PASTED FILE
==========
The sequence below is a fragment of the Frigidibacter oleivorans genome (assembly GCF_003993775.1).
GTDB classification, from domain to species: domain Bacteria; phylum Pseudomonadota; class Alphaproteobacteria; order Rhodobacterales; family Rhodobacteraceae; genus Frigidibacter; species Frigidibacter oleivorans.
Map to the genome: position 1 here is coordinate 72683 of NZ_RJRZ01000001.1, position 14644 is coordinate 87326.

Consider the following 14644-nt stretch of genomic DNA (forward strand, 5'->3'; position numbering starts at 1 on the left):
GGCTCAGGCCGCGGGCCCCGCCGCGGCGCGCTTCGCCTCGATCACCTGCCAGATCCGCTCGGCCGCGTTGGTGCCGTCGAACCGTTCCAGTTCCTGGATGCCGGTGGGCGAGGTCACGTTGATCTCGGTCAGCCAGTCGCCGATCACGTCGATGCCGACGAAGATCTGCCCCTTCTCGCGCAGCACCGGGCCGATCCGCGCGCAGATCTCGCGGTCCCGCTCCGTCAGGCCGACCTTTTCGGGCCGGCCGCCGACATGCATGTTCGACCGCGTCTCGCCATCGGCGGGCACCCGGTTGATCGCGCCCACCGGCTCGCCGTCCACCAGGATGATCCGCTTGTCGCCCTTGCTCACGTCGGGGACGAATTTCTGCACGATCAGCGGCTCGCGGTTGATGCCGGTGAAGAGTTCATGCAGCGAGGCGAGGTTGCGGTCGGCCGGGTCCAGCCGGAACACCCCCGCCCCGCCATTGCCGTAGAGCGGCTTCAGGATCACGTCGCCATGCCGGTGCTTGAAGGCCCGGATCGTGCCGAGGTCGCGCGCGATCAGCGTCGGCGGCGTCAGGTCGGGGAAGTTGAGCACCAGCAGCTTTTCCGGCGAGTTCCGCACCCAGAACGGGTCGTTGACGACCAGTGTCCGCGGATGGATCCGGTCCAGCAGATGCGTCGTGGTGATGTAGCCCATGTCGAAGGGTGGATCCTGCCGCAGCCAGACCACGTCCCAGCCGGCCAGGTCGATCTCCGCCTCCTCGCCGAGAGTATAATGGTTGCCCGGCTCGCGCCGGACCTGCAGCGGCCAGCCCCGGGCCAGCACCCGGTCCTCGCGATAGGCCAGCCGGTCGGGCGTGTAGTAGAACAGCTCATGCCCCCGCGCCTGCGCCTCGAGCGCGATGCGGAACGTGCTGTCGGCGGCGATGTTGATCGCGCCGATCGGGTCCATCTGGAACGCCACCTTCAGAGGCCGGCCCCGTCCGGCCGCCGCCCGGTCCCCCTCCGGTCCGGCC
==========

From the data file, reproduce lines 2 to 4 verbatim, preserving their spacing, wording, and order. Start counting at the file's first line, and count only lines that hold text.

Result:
GTDB classification, from domain to species: domain Bacteria; phylum Pseudomonadota; class Alphaproteobacteria; order Rhodobacterales; family Rhodobacteraceae; genus Frigidibacter; species Frigidibacter oleivorans.
Map to the genome: position 1 here is coordinate 72683 of NZ_RJRZ01000001.1, position 14644 is coordinate 87326.

Consider the following 14644-nt stretch of genomic DNA (forward strand, 5'->3'; position numbering starts at 1 on the left):